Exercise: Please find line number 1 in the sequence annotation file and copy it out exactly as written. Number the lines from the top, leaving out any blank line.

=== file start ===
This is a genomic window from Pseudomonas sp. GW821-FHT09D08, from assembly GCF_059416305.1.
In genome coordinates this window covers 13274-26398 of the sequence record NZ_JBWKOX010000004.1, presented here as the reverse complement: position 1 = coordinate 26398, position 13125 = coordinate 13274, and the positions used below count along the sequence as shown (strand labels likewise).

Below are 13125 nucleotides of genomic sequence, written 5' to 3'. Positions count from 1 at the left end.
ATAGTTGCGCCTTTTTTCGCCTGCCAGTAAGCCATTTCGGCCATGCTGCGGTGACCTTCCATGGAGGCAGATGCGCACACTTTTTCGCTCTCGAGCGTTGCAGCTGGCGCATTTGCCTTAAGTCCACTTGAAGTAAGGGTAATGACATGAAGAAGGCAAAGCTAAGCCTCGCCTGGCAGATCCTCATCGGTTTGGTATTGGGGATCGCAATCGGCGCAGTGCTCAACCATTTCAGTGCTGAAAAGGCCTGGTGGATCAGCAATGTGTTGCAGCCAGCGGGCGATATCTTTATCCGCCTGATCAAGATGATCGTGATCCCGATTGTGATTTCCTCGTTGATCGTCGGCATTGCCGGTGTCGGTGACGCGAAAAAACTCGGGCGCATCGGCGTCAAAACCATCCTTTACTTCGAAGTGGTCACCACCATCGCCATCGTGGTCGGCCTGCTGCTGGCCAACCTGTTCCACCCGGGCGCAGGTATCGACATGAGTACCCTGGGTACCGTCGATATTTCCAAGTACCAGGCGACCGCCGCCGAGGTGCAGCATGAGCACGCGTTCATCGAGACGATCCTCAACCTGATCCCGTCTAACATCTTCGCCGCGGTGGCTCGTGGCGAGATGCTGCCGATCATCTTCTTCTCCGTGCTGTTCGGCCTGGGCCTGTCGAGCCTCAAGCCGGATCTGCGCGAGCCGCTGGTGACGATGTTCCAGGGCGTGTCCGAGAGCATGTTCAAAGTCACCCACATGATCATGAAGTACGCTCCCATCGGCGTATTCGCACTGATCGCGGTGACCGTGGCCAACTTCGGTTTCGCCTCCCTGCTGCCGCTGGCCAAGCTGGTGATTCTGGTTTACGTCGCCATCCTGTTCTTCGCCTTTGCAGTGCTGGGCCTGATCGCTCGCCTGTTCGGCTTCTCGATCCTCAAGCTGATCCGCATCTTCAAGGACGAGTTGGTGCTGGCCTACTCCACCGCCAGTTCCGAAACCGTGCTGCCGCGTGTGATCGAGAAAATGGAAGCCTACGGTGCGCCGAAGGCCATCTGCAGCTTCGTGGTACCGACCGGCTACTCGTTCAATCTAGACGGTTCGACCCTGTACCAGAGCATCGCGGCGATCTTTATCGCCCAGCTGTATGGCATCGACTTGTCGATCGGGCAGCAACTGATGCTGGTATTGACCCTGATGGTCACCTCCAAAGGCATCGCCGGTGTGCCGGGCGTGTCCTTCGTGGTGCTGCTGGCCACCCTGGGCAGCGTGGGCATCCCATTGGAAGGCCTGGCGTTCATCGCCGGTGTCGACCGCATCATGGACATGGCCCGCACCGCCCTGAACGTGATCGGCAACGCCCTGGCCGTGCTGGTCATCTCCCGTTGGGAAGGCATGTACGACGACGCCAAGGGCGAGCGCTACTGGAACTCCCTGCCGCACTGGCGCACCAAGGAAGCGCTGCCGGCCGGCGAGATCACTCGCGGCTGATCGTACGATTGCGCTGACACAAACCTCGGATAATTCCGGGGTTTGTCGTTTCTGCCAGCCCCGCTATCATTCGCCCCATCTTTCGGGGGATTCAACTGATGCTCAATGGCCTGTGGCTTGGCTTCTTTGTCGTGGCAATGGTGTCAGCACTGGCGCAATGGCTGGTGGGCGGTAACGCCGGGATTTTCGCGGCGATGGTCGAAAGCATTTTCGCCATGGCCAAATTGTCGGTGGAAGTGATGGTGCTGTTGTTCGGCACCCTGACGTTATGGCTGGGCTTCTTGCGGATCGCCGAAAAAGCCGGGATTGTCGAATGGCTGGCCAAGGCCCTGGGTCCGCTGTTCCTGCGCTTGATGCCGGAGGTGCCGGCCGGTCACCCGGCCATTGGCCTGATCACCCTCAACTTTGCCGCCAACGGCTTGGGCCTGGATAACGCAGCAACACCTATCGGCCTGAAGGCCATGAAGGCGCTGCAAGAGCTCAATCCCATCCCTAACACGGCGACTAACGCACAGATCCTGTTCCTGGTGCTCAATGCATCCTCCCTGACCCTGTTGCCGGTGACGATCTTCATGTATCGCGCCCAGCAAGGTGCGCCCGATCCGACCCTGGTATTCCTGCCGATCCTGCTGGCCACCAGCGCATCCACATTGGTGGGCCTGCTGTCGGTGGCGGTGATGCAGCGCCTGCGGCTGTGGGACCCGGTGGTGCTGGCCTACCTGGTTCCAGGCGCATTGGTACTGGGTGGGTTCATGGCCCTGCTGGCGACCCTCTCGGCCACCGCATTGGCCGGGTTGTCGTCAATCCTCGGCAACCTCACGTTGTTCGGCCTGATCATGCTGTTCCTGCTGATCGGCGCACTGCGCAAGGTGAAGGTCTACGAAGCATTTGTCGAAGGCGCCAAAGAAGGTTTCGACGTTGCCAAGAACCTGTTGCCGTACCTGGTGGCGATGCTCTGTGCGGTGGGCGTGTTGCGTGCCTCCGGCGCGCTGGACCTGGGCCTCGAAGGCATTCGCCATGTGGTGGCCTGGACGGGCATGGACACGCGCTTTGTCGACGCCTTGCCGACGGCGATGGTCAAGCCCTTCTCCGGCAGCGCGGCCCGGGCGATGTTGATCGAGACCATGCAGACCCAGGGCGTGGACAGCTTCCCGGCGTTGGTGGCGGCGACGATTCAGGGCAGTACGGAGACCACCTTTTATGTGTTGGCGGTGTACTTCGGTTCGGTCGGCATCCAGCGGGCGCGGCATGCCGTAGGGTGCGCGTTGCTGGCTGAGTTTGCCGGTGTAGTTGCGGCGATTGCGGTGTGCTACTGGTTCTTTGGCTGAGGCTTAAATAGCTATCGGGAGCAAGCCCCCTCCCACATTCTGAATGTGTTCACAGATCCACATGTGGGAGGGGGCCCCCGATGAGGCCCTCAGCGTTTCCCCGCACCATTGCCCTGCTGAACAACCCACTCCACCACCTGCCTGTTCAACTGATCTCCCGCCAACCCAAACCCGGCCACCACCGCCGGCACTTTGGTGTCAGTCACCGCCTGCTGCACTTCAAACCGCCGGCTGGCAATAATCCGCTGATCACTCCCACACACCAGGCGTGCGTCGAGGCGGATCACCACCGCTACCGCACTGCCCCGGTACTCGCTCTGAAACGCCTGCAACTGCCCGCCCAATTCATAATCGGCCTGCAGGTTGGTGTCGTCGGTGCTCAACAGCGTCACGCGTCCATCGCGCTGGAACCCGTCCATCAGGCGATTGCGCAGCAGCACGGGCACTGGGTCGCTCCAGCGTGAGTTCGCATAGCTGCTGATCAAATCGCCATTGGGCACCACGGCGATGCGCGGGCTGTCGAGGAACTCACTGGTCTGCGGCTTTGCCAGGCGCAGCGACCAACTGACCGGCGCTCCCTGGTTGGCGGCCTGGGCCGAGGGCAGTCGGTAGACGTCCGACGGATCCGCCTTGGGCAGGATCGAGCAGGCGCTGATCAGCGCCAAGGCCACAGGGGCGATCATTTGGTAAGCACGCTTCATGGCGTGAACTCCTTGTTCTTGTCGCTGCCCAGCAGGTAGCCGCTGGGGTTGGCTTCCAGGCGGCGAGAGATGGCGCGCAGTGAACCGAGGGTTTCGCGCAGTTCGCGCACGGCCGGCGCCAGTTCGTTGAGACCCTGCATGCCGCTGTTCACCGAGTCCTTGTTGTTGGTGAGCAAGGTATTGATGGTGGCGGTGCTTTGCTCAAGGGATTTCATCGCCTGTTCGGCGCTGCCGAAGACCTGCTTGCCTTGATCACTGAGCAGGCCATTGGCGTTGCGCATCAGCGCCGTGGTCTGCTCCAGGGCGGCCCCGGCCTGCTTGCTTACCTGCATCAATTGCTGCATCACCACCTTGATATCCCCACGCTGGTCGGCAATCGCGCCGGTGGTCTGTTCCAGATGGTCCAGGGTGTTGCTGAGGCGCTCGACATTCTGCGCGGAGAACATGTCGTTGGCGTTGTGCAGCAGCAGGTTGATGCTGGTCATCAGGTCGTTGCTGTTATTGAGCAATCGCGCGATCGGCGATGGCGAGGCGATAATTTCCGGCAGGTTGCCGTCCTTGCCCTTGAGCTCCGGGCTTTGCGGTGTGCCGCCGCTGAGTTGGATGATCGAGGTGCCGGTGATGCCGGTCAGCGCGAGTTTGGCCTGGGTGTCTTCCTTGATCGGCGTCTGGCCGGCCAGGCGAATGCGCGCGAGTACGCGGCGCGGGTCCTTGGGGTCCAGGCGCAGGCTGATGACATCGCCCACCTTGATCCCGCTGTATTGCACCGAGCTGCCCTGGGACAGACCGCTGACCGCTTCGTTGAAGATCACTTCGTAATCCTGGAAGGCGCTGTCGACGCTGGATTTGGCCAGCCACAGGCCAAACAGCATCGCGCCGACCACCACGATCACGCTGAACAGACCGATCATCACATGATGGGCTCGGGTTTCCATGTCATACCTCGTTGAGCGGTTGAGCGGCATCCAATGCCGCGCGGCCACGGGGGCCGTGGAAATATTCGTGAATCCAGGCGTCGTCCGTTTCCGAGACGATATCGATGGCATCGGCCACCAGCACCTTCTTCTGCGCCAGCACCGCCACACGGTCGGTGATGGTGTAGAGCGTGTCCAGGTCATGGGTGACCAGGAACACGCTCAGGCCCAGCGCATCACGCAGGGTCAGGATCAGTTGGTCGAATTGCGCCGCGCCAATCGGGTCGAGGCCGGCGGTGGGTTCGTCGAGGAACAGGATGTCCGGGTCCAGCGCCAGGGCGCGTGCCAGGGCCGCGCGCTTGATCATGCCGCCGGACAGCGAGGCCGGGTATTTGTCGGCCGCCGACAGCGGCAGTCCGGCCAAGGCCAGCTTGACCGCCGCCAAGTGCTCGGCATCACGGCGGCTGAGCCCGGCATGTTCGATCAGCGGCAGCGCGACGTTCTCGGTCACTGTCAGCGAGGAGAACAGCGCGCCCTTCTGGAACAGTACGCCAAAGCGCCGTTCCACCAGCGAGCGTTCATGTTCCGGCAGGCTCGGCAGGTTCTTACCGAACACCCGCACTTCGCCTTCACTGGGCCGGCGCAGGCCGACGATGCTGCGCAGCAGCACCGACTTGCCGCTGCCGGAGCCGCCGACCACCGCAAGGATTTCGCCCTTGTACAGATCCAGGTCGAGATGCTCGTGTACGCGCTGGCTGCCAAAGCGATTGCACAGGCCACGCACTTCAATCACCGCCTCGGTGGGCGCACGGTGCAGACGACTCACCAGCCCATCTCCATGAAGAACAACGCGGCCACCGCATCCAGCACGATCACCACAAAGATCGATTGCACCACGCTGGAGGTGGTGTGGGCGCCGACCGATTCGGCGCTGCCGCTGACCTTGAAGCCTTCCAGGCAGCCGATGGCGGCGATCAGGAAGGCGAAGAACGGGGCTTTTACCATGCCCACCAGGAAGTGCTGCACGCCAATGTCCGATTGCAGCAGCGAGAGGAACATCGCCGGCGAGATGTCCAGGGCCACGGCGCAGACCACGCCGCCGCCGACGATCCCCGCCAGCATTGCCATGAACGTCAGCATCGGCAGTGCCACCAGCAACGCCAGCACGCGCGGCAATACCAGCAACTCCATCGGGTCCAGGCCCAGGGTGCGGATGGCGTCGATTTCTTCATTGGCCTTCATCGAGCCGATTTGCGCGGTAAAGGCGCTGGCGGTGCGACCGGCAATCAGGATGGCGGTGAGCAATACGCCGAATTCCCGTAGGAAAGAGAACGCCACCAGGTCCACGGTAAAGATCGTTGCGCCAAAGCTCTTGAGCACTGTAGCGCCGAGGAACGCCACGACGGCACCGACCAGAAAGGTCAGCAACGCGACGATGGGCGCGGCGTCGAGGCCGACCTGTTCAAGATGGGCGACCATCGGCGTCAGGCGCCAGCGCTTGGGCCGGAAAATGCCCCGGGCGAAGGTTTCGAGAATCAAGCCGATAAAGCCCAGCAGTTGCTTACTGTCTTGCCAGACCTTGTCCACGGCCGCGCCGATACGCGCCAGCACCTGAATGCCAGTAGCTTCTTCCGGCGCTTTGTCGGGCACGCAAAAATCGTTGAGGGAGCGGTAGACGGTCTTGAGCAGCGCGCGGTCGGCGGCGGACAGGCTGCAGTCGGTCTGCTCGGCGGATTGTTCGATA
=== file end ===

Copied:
This is a genomic window from Pseudomonas sp. GW821-FHT09D08, from assembly GCF_059416305.1.